This week I printed off copies of my Demon's Wager manuscript and passed them out to the writing group I've been part of since 2002. They'll need a month to read and review, so it's time to move on to the next project.
I have two new stories in mind, plus two more old manuscripts that early readers have asked me to finish. By which they mean, go back and rewrite with actual plots.
All four of the projects interest me and each has its own argument for being my next endeavor. (Why don't I work on two or more? you ask. Because I barely have enough short-term memory to keep one set of characters in my head, much less two or three. Seriously, try walking around with an entire town in your brain. It's not easy. And the more stuff you carry around this way, the less likely you are to remember things like "turn off the oven, dinner is ready.")
So I thought maybe I'd do an informal poll and see what you Raisin-ets think sounds interesting:
The candidates are:
1) Jephthah's Daughter--historical YA
Seventeen-year-old Lucy Johnson wants to be a newspaper reporter, but Angus Hay, owner/editor of the Hinckley Gazette, believes women belong in the home--or the school or the flower shop, anywhere but his newspaper.
Pros: Lucy is, of all the characters I've ever written, hands down readers' favorite. The background event, a massive forest fire that destroyed the town of Hinckley, MN in 1894, is fascinating. Plus, a lot of the work is already done.
Cons: Every attempt I've made to change the book so that it has a plot has resulted in changes to Lucy that make her less likable. And it's been ten years since I did the research.
2) Demon's Design--paranormal, second in the series I've dubbed Touched by a Demon.
Asmodeus runs DemSec, the satanic bureau in charge of outfitting demons for Aboveworld assignments, but he wants more--to be second-in-command to Satan for all of Hell. So he takes on a mission to corrupt and destroy Zora Neal.
Pros: If any agent/editor shows an interest in Demon's Wager, there's a good chance they'll want a series, and if they want a series, they'll want the second book soon.
Cons: I have no idea who Zora Neal is, other than the fact that she has two moms who are anthropologists and think her new boyfriend would make an excellent research subject. I have even less idea what would make an up-and-coming young techno-demon abandon the pleasures of Hell for a short, messy life on Earth. And I know from painful experience that having God and Satan as secondary characters is a huge challenge because it's so tough to get anything past them.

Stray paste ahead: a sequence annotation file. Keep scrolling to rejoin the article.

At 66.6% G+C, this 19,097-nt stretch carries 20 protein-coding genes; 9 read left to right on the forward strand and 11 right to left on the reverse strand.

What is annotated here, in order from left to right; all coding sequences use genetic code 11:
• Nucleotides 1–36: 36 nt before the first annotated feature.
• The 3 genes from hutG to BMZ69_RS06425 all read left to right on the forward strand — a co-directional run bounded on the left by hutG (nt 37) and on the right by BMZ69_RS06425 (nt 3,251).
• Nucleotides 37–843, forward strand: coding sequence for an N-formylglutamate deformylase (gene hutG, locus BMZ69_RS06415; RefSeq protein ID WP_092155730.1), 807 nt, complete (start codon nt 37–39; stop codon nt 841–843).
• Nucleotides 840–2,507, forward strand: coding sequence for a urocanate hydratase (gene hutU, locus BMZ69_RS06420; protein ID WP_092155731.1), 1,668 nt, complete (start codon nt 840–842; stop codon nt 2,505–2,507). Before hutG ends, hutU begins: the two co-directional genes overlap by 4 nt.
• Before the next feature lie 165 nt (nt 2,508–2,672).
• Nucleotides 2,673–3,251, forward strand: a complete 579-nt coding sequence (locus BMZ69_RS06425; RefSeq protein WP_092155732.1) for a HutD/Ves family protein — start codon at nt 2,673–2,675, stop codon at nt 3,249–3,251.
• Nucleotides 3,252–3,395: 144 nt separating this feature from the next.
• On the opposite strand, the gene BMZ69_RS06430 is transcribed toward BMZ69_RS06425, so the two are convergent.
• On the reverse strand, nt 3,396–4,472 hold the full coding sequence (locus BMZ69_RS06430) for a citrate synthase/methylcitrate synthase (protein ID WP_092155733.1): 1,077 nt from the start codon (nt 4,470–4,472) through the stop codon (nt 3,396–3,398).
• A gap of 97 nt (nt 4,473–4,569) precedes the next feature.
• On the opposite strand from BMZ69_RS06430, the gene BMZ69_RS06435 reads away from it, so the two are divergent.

3) Widow's Peak--suspense thriller
Julie Pontrain is a woman-in-hiding from her abusive husband, Kyle. Kyle wants her back--along with the $3 million she stole when she took off. He plants a video, purporting to be from a department store security camera, of an unknown woman beating a young child. Close-ups of the woman in the video are engineered to look like Julie, and the media goes crazy: Find This Woman. Rick Porter is a radio shock jock in Boise, IA who has a personal vendetta against child abusers. He's determined to see the anonymous mother located and jailed.
Pros: Like Jephthah's Daughter, early readers still bug me to finish this one. It's a fun story that could really benefit from all the stuff I learned in McDaniel College's Writing the Romance Novel course. Plus, a lot of the work is already done.
Cons: Julie ranks second on the list of all-time most unlikable characters I've ever created. And, if I ask my writing group to read this sucker even one more time, they'll commit hara-kiri.
4) To the Bone--women's fiction
When telemarketer Adrianna (Adie) Phelps applies for a job in Corporate Sales so she can rescue her home from foreclosure, they turn her down as too homely. But after she wins an extreme makeover in a Hollywood contest, she returns home to find everyone treats her differently, including her high school sweetheart husband.
I'm not even sure who the antagonist is in this one--Adie's husband, Pleasant, who had his reasons for marrying a homely woman, or her boss, Dick Wolf, who refused to hire her.
Pros: I already love Adie and Pleasant and I'm really intrigued at the idea of exploring how we, as a society, feel about beauty.
Cons: Women's fiction is a lot harder to sell than romance.
So--what do you think? If you found all four of these in a bookstore, which (if any) would you buy?